He was scared out of his mind. He’d been smugly thinking how it’d been clever for him to delay maturation, to keep looking female, to sneak around and catch more flies. There would be time for mating, next year. Now the flat-backed lizard was hurling down the side of a boulder, into a rushing river, about to die.
It was a long fall. After the initial terror, he began to think. Maybe he could propel himself with his tail enough to claw onto the side of the boulder. Maybe there was a weed or a twig angling out of the rock’s cracks that he could land on. Maybe—
The cold splash was worse than winter at midnight. He felt his limbs, which automatically thrashed in the roiling water, begin to slow and stiffen. His mind turned sluggish, his main asset fading into unconsciousness. Maybe… if I grabbed something… He raked his claws against anything, above and below, and they caught on a branch. He bobbed to the surface, his narrow chest frantically expanding and contracting with each breath. He was alive. For now. If he could stay awake, he could figure out what to do next.
The water rushed along, battering him against jutting boulders and rough foliage beneath the current. After a while the river calmed, still swift but not white rapids, and he balanced himself on the middle of the branch, sunning to get feeling back into his limbs. He looked around, despairing when he saw both banks well off, too far for him to swim to. He could try paddling towards one from atop the branch, but the idea sounded sillier than the males with their colorful scales fighting over fly territory. His only hope was to wait until the river petered to nothing.
His tongue flitted out, licking his eyeballs clean. What to do? Usually he spent his days hiding, sunning, sleeping, sneaking around other males so they didn’t pick up his scent and catching flies. He couldn’t hide, but he figured he blended in well enough with the branch, his scales not yet blue and orange. He couldn’t sleep, or he could sleep forever, he thought darkly. There were no flies this far down the river, and the sun competed too much with the brisk spray to be incredibly useful. Maybe he could…think? He was always a little different than his fellow lizard, relied on brain rather than brawn. He brought his lower legs closer to his body, entrenching his claws further into the bark. He could think. He’d thought before. He just needed to think about what he wanted to think.
I’m thinking. Words are in my brain. I am… hungry. I wish there were flies. I’m good at catching flies because I look female. It’s a choice. One more year of drab brown, I told myself. Every year. Why did I do that?
He didn’t like thinking. Why did he think it would be a good idea? He should’ve known it was infinitely better to act without thought. But it was too late. The water began picking up speed, and so did his mind, completely out of his control.
Maybe because I’m a glutton. Flies are delicious. Mmm. It’s easier this way. Am I a slacker? Oh my God. Do I sleaze my way through life? What if my scales don’t come in bright, and I can’t compete for territory? Stop. Stop thinking. Stop. Thinking.
The water rushed on either side of him, and soon he was fully enveloped, plummeting down and down and down. So much water pounded against his flat back he was sure it would split his belly open from the pressure, but then he was floating up, and felt air against his scales. All he could do was breathe, thoughts forgotten. His legs had stiffened, clutching tight onto the branch, and he had no choice but to trust his frozen muscles. He waited for his insides to incubate enough to control them. Until then, he was trapped in his body.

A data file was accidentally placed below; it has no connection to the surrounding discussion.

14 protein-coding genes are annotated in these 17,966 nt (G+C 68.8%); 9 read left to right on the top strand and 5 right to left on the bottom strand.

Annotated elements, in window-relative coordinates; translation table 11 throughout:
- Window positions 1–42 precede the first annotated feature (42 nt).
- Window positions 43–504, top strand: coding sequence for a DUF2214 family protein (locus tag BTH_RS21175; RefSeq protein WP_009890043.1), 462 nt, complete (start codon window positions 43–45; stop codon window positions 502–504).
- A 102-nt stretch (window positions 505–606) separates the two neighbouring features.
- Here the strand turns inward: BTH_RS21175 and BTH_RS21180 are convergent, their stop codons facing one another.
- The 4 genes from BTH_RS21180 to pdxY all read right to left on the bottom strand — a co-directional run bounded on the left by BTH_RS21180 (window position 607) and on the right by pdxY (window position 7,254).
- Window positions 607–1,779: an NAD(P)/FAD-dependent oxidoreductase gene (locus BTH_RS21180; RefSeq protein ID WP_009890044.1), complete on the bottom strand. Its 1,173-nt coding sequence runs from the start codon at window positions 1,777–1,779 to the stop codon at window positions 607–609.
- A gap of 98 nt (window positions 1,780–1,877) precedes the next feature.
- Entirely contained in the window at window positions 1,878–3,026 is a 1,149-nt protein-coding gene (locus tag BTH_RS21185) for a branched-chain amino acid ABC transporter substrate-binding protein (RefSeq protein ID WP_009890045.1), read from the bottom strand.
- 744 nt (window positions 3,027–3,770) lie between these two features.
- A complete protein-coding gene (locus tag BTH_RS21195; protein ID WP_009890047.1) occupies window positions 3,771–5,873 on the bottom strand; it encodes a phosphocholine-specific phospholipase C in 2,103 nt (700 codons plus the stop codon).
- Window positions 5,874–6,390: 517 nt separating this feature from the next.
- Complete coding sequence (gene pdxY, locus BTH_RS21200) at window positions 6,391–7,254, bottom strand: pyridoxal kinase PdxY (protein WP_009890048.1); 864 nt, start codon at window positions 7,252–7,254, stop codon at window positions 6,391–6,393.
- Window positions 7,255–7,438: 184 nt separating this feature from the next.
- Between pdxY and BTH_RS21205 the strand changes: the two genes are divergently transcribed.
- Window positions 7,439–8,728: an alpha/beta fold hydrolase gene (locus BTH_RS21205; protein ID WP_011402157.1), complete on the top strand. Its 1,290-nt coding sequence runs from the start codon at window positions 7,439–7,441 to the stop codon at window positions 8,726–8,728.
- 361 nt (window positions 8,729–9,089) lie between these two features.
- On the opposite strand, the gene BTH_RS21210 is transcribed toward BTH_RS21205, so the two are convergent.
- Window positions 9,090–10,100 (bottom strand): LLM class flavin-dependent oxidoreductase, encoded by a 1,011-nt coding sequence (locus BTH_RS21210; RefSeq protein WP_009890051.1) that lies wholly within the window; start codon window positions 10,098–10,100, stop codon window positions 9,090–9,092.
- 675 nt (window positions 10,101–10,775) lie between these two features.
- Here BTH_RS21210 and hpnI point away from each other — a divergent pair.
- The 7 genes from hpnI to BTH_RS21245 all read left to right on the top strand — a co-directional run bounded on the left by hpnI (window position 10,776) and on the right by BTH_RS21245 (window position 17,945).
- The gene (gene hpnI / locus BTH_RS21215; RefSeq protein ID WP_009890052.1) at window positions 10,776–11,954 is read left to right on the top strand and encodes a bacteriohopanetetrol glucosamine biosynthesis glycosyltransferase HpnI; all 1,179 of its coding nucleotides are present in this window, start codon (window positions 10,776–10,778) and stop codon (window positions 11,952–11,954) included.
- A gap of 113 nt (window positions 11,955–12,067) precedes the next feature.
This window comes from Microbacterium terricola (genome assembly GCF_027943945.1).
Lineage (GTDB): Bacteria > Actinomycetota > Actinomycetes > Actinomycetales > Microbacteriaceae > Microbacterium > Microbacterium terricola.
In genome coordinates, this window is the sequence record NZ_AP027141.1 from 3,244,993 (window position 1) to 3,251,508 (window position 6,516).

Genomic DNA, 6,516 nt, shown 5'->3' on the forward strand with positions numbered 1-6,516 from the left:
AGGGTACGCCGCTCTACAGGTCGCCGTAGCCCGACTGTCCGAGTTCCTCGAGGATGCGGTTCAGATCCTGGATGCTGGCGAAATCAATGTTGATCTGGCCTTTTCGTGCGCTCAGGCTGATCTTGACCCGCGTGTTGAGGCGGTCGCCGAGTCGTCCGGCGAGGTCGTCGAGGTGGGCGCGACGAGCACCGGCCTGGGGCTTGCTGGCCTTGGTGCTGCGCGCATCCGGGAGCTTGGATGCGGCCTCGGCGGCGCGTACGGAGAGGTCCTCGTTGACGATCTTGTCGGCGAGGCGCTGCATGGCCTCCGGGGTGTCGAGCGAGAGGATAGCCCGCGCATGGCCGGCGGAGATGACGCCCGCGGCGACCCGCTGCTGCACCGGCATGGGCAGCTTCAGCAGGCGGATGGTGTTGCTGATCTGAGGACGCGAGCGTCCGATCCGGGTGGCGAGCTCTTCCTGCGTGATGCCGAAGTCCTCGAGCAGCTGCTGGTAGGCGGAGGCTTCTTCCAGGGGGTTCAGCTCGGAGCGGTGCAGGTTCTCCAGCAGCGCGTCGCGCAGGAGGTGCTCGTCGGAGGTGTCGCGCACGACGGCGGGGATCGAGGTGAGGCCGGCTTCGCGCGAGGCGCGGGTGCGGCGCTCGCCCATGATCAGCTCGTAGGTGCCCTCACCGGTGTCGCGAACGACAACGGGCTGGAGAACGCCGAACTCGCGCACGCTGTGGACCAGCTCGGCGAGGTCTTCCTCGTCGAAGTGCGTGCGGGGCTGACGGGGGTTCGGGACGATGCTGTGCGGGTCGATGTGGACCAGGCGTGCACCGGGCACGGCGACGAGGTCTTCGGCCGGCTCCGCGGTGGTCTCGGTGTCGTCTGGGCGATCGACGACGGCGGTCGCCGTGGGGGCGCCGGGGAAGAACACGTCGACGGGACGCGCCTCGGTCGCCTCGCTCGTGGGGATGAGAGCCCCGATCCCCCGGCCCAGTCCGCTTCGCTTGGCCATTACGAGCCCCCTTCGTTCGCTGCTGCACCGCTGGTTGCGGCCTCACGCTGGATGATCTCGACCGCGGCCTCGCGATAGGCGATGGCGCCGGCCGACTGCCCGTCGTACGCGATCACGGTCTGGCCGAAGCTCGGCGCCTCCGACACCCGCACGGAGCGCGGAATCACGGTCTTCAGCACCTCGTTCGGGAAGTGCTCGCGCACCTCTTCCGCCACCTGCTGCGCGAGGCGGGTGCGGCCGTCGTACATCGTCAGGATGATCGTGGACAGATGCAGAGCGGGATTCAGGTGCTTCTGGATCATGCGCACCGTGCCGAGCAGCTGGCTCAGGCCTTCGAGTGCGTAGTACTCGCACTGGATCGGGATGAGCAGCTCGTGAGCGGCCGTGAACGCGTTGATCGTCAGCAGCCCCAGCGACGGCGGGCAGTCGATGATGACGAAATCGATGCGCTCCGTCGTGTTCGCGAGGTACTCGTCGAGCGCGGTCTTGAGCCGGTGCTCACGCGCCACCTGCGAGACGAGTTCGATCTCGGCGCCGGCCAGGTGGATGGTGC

I’m not that worried about bold colors. I could pull it off. What is it anyways, other than a superficial hyper fixation? Stupid lizards. There’s enough space on the boulder for everybody. No need to hog it all up, make decent lizard folk sneak around. So unfair.
He paused. His back had warmed enough for him to wiggle a little, and he did. He was onto something; he felt it like a pair of eyes preying for him up above. He looked up, to be safe, then to either side of the river. The banks seemed to be closing in, the water much calmer before. Little ripples refracted the sunlight, distorting the color of his brown scales.
Even if my scales came in horrible, I know how to sneak around. I’d survive. Who knows if I’ll ever make it back anyways? Damn. What if I never see a lizard again? What if they only live upriver?
His limbs had unstiffened, and he shifted his legs a little. He’d miss it, hiding and making fun of the others in his head. For a second, he thought of going back, but dismissed the thought. The current was on his side travelling downstream. Without it, it might take him the rest of his life to get back to where he’d once been. He’d find new hiding places, new people to make fun of.
The branch bumped into the pebbly shoreline, swaying with the current. He couldn’t believe he’d survived. He got off quickly, noticing the spot of blue in his tail only when he was safe between a tree’s roots.
I guess it’s time. Can’t pretend forever. Probably shouldn’t have for so long. Won’t ever get laid. What’s that?
A different bug, slender and lined with legs undulating beneath its exoskeleton, crossed in front of the lizard’s view. With a dart of his tongue, the lizard caught it and crunched down, then swallowed.
Delicious. And it was so dumb, just walking in front of me. No competition. That’s what I’m talking about.
With a swipe of his tail, he hastened up the tree to see what else was new. What was a measly boulder to a whole patch of trees, after all?